Secretary of Defense Robert M. Gates’ January 6 announcement of major budget and program changes at the Pentagon was a watershed: it canceled several multi-billion dollar weapons programs, redirected $100 billion from old programs to new ones, and laid the groundwork for reducing the active-duty size of America’s ground forces after a draw-down in Afghanistan. But in light of the rumors that Gates will step down sometime this year, his remarks soon after the announcement also helped to consolidate one particular aspect of his reformist legacy: managing our nation’s vast military weapons budget.
Gates has navigated the Byzantine relationships that weave throughout the government and the private sector, including his own office, the military services, the Congress, and the defense industry. Over the last four years, he has personally assumed control of the Pentagon’s resource allocation process. His legacy will be an instructive playbook for several reasons.
First, accountability for the development and production of major programs stops with the Secretary; delegation does not means abdication. Gates has earned similar plaudits elsewhere: he took personal responsibility for the earliest and most public crisis of his first year, the unacceptable conditions at Walter Reed. As steward of the nation’s defense budget, he has been equally unflagging. When he lost faith in the Joint Strike Fighter’s program management, he dismissed the officer in charge and replaced him with a hard-charging 3-star general to signal the seriousness of attention with which weapons costs and performance must be treated. This, in stark contrast to business-as-usual at the Pentagon, where civilian subordinates negotiate with the military services, with the Secretary investing personal resources in only a handful of the most publicly-contentious programs.
Second, timing matters, and Gates uses timing for a crucial purpose: to promote transparency and a public dialogue about his decisions. He puts distance between his Pentagon announcements and the annual roll-out of the President’s budget request. Although his changes will be reflected in the President’s budget, these pre-announcements allow him and the military to initiate a conversation about military spending early, and before the President’s name is affixed to it. His adroit sensitivity to timing does the nation a real service, allowing us to focus on and debate how we equip our armed forces independent of the vast competing priorities on the political agenda.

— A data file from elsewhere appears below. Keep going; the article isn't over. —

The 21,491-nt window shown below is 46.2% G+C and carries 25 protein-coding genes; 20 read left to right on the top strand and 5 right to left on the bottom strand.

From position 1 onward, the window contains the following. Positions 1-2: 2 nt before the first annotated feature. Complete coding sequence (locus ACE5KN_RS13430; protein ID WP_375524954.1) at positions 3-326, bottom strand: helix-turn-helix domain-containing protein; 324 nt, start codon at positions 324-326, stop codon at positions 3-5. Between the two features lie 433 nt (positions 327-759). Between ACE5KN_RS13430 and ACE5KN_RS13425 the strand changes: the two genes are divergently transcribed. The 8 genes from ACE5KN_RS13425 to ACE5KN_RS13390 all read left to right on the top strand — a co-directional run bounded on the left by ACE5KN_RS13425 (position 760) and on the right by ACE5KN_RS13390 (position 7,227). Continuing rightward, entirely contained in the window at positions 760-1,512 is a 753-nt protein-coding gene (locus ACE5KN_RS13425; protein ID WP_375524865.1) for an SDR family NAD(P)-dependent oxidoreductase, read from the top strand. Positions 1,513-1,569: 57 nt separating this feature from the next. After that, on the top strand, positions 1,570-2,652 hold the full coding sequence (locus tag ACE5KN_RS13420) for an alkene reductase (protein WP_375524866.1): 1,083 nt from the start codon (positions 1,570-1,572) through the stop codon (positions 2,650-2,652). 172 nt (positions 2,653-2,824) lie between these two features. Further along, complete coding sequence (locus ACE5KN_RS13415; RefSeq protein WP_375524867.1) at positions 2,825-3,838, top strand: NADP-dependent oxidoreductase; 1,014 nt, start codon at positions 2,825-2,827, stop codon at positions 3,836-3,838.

These two lessons have led to a critical third: the importance of a constructive and open relationship with Congress. Congress has not and will not go along with every Gates proposal. But Gates realized early on that working with Congress on the often vexing troubles associated with our nation’s military-industrial complex carries far more advantages than drawbacks. His ability to generate consensus on controversial program decisions, such as halting production of the F-22 and canceling the development of the Expeditionary Fighting Vehicle, were against-the-odds triumphs over pork-barrel politics.
Every Secretary of Defense faces a similar budgetary conundrum as Secretary Gates currently does—the need to control defense spending while maintaining a first-rate and adaptable force—but the record of cutting unnecessary programs is mixed at best. Though Dick Cheney won praise for canceling the Navy’s egregiously over-cost A-12 stealth aircraft, his attempt to terminate the Marine Corps’s V-22 Osprey stalled in Congress. Even the A-12 kill was a pyrrhic victory, as his decision sparked such intense litigation that the legal dispute over the aircraft’s cancelation persists to this day, 20 years later. Indeed, the Supreme Court heard one aspect of the case this week.
Donald Rumsfeld took full advantage of rising defense budgets to direct investments in the critical areas of space, missile defense, ISR, but transformation in theory became addition in practice. The defense budget needn’t have been cut as the wars in Iraq and Afghanistan raged, but the Pentagon was too slow to adapt to actual war-fighting needs. Rumsfeld successfully canceled the Army’s overweight artillery system known as Crusader, but his relationship with Congress, even Republicans, was often strained, and his personal oversight of hundreds of billions of dollars in over-cost and under-performing weapons was episodic at best.
All the technology and weapons programs in the world will not win a war: only an expertly trained military with top leadership can do that. But Secretary Gates will leave a legacy of vigilance over our nation’s weapons of war. His successor would do well to emulate it.